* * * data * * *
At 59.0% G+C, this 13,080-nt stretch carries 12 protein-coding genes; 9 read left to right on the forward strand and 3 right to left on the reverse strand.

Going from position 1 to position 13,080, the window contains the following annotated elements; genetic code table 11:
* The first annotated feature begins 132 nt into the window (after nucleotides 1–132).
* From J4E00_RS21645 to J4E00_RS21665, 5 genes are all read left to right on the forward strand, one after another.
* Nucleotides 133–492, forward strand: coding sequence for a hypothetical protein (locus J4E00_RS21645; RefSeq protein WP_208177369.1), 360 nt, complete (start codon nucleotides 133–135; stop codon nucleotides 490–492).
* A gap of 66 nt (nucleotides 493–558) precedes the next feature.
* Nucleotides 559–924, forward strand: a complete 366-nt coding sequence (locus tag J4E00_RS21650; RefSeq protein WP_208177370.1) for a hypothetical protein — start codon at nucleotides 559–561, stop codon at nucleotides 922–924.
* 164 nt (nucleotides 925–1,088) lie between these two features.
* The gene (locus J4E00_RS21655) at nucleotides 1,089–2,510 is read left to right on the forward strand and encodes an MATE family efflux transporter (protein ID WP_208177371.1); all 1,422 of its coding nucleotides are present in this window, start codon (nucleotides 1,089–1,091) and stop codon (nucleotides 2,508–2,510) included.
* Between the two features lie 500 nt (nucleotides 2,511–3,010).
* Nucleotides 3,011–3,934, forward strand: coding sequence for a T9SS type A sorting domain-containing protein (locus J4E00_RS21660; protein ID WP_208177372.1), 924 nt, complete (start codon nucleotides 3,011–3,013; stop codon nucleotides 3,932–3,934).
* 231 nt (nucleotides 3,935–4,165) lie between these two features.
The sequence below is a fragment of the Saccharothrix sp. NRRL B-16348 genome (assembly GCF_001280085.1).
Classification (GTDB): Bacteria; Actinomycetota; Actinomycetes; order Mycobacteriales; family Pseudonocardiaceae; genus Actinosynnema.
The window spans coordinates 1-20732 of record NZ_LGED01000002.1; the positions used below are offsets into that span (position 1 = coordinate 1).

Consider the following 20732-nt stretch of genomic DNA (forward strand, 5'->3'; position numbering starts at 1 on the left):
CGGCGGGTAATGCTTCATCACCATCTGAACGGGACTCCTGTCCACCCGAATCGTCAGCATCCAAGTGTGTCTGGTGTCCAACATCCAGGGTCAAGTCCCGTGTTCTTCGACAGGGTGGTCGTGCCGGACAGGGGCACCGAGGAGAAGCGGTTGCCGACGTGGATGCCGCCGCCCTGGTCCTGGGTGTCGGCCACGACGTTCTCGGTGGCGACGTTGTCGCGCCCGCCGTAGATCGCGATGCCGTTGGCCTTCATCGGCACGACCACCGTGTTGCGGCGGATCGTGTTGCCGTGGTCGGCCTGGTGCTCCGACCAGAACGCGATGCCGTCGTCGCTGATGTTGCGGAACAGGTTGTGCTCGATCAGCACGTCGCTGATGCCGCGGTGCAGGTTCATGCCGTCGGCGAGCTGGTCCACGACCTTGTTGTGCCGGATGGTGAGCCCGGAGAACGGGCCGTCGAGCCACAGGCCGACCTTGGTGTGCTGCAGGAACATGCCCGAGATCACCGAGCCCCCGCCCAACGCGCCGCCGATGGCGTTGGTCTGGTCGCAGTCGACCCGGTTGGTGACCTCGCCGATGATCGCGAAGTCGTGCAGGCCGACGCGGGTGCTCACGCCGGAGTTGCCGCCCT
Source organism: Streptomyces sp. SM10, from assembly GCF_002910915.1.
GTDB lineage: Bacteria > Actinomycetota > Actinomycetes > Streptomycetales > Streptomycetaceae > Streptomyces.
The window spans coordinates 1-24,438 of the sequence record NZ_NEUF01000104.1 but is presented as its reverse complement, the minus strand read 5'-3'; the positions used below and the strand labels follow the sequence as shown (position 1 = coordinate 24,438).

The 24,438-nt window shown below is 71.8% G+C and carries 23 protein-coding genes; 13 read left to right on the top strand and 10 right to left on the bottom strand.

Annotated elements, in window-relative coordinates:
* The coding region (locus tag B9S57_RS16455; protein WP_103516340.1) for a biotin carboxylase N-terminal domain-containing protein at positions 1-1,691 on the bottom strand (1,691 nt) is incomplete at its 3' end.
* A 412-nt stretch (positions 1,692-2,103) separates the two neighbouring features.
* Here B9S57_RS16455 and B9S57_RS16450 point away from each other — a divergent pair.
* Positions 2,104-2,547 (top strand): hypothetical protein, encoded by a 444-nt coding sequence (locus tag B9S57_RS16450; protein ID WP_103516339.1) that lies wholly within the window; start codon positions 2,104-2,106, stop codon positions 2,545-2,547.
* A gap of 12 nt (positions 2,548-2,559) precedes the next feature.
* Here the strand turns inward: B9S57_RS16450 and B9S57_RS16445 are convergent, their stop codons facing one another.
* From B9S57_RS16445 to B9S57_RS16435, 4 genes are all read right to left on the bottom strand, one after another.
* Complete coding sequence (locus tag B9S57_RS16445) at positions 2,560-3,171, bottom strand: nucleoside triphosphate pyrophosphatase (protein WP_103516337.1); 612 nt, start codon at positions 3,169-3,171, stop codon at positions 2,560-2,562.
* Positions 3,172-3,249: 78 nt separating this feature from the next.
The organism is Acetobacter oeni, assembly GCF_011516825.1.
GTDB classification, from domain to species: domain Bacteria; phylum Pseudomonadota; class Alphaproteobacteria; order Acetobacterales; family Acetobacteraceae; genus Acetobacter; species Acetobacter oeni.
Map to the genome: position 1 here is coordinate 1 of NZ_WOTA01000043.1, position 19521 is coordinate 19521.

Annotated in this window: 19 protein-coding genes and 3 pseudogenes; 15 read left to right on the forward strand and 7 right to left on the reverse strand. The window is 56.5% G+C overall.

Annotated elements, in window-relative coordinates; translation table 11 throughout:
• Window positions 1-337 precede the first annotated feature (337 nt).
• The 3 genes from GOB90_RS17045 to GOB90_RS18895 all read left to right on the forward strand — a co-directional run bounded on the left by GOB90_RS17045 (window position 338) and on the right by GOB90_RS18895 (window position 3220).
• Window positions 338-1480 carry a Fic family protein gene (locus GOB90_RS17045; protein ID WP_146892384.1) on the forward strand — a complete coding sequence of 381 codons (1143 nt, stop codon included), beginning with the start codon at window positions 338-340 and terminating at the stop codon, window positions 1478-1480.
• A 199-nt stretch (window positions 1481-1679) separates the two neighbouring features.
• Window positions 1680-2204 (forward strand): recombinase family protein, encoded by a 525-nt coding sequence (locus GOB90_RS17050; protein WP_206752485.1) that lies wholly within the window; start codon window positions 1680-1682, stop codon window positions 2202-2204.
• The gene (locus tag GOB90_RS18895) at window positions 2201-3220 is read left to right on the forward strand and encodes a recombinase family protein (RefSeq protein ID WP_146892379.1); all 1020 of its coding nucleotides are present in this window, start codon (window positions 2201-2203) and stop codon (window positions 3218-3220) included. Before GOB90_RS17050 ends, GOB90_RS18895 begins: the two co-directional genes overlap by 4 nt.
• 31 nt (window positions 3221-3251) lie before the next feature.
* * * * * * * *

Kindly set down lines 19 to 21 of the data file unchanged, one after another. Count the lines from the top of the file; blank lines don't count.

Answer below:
GTDB lineage: Bacteria > Actinomycetota > Actinomycetes > Streptomycetales > Streptomycetaceae > Streptomyces.
The window spans coordinates 1-24,438 of the sequence record NZ_NEUF01000104.1 but is presented as its reverse complement, the minus strand read 5'-3'; the positions used below and the strand labels follow the sequence as shown (position 1 = coordinate 24,438).

The 24,438-nt window shown below is 71.8% G+C and carries 23 protein-coding genes; 13 read left to right on the top strand and 10 right to left on the bottom strand.